Place of Refuge

Place of Refuge

04 April 2011

A Purge on Education in the U.S. of A. (to William Cronan)

Is it Armageddon yet?

As you may know, if you read my blog,
(and if you read this blog, I thank you
for your patience!)
that is my current refrain.

Every morning I wake up listening to the news on 
(that nasty radio station that the U.S. Government recently voted
to cut funding from (see link above)

and every morning I hear another story
that makes me think,
before I even get out of bed:
"is it Armageddon yet?

I mean, really, 
what do we need to have happen before
we realize that it's time for us
to take responsibility for
the human race, as it sits at this
this challenging historical juncture
we currently are experiencing?

This morning the story was this:

This friendly looking gentleman,
a certain Professor William Cronan,
a historian at the University of Wisconsin,
was asked by the New York Times
to write an op-ed 
on the history of the State of Wisconsin's Collective Bargaining laws.

A day or so later,
he launched a blog that he had been thinking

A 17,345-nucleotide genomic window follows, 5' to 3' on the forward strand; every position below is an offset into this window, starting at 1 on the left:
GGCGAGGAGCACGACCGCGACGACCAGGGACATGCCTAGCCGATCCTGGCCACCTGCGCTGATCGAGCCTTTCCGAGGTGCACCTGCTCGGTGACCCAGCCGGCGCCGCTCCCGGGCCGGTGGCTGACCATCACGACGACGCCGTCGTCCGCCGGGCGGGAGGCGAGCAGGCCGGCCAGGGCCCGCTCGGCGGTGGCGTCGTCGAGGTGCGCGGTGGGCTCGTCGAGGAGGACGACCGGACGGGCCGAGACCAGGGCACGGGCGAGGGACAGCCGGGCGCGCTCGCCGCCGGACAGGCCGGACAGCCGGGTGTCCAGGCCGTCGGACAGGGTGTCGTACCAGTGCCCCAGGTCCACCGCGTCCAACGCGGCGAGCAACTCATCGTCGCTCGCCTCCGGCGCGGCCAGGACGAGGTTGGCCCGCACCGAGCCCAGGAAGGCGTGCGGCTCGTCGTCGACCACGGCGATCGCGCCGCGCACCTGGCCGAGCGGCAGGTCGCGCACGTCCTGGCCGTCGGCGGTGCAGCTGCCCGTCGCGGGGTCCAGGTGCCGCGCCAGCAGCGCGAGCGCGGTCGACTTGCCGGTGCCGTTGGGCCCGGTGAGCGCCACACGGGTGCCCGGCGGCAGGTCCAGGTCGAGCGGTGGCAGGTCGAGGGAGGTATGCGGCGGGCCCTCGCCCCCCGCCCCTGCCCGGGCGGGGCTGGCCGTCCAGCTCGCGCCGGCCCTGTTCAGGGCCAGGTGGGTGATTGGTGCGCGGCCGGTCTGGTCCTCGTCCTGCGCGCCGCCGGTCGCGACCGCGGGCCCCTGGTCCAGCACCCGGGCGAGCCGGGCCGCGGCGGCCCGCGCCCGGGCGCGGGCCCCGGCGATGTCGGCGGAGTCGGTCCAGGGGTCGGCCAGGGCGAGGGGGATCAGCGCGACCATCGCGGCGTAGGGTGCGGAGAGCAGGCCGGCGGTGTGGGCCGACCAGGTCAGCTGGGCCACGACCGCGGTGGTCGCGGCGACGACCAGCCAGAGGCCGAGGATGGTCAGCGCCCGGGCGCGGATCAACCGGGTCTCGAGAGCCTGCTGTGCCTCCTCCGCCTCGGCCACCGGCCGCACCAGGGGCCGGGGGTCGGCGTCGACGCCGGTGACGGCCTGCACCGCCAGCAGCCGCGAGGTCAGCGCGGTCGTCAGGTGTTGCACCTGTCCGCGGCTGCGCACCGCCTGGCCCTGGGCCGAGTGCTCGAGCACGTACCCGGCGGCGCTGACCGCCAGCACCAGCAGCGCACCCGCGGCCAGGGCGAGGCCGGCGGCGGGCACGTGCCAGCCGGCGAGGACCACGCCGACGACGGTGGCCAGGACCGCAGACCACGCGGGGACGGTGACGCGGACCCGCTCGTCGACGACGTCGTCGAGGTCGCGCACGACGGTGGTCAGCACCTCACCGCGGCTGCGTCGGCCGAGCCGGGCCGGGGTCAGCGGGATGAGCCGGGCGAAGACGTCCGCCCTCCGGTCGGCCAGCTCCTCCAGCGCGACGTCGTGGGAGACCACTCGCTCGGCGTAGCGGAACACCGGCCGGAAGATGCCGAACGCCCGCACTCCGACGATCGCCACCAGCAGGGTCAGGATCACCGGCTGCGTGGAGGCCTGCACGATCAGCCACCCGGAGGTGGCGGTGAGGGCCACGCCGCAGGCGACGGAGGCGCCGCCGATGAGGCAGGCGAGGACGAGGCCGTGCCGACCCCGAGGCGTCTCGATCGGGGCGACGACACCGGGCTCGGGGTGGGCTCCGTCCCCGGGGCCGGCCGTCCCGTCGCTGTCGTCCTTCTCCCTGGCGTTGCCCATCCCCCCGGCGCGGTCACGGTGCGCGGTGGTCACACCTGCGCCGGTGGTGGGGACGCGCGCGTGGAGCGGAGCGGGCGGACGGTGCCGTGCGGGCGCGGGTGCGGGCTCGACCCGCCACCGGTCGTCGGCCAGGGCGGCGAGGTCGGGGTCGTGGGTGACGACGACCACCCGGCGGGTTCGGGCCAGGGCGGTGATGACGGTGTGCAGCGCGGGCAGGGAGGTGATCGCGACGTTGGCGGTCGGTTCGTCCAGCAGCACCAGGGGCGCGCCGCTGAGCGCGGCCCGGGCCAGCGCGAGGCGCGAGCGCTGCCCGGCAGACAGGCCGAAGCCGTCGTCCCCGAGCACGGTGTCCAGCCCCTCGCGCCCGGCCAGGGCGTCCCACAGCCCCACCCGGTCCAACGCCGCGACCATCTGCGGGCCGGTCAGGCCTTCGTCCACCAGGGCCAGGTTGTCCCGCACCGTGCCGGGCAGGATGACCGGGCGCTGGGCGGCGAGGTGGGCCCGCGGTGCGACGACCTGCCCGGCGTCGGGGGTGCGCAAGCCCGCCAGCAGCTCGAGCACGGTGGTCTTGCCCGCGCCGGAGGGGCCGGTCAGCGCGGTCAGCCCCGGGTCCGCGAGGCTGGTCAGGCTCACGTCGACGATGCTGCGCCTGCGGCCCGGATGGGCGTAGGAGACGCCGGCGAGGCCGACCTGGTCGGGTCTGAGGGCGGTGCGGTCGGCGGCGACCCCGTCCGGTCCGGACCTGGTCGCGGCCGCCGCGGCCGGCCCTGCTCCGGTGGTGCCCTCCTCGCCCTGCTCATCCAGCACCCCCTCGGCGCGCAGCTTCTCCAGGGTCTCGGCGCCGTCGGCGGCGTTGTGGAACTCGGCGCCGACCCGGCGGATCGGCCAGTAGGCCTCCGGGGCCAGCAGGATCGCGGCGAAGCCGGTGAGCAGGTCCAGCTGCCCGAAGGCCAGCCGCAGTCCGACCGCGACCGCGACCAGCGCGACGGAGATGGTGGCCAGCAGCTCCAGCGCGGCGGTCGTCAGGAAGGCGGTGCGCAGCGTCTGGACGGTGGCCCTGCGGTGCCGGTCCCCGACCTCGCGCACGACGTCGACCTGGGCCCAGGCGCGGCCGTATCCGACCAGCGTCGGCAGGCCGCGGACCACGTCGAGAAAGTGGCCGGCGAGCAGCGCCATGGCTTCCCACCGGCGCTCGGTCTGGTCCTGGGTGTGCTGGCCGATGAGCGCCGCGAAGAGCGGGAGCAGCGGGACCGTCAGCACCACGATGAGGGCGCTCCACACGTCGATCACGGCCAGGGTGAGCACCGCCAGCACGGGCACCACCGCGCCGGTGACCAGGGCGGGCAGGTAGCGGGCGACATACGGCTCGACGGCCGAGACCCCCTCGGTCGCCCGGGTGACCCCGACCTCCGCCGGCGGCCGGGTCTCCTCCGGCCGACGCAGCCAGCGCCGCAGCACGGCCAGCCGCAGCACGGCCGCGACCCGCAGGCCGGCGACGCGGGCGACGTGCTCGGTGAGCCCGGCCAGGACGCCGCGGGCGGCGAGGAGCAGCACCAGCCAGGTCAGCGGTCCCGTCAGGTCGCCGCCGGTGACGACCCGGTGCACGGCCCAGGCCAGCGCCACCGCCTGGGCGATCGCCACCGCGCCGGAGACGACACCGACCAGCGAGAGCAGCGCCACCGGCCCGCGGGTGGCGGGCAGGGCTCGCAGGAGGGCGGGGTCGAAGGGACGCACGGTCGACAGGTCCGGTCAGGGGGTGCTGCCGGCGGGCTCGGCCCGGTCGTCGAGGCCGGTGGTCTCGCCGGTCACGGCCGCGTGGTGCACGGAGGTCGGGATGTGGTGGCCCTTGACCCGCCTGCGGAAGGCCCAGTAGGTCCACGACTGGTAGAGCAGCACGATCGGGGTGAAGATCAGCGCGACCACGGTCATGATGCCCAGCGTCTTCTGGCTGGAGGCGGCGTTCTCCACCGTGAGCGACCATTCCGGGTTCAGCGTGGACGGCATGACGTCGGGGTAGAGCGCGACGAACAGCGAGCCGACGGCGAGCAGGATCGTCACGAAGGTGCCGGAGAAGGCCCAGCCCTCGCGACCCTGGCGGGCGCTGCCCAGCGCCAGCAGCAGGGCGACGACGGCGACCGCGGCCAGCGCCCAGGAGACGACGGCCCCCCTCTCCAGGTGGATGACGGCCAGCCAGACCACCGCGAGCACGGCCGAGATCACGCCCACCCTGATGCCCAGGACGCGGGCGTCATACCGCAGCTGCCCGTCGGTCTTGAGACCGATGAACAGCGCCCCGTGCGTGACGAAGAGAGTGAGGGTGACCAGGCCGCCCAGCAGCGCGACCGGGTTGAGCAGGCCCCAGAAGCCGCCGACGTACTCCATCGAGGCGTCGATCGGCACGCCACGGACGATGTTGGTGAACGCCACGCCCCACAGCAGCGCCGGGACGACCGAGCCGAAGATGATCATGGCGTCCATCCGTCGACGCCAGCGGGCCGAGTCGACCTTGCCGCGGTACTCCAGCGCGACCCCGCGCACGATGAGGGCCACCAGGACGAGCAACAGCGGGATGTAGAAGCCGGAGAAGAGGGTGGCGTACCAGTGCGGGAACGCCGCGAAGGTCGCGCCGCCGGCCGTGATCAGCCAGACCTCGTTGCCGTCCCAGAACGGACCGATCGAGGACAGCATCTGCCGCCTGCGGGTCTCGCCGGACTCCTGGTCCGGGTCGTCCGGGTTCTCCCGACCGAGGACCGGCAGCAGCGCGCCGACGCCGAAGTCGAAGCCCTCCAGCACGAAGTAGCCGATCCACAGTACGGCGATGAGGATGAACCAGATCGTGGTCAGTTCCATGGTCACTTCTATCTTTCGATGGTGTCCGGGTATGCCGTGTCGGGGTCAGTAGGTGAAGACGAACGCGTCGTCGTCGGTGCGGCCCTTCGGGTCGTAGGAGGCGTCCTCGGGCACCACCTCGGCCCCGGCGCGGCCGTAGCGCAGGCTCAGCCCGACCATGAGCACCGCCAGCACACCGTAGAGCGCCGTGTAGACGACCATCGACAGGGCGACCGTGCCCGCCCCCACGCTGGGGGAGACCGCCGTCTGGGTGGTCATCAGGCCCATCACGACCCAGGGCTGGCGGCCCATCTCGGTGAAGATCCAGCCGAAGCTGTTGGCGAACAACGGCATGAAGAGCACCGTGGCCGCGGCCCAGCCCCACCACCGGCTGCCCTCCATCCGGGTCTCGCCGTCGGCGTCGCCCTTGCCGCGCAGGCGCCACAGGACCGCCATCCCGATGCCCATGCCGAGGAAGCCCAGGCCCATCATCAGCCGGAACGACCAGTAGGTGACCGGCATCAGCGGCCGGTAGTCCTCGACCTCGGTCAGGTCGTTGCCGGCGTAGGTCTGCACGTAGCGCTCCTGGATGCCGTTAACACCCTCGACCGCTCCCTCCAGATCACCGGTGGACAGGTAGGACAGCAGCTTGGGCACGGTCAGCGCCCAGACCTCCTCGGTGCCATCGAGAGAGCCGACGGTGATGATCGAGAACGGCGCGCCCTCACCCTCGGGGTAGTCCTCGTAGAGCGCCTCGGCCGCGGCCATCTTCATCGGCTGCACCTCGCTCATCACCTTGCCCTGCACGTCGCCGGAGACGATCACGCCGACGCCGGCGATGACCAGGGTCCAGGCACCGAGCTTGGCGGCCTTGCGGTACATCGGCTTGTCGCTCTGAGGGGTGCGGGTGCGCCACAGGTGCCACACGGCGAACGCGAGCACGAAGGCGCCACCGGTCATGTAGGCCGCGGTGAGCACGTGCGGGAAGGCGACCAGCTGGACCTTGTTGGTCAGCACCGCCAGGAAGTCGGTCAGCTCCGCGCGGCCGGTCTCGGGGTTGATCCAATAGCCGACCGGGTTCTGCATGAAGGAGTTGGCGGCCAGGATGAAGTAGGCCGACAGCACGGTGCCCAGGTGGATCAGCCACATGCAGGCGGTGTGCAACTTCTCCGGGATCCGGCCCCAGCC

about for some time, called

And there, he wrote an entry on,
to use his words,
"the role of the American Legislative Exchange Council (ALEC) in influencing recent legislation in this state and across the country"
(please see the link above for his own
description of, again as he puts it,
"the strange circumstances in which [he] finds [him]self as a result."
Fundamentally, the State of Wisconsin
did not like was Dr. Cronan wrote,
and "request[ed] to view the contents of "Professor William Cronon's state email account from 1 January 2011 to present which reference any of the following terms: Republican, Scott Walker, recall, collective bargaining, AFSCME, WEAC, rally, union [and 12 prominent Republican state senators who supported Walker's bill]".  (this quote is from the Guardian article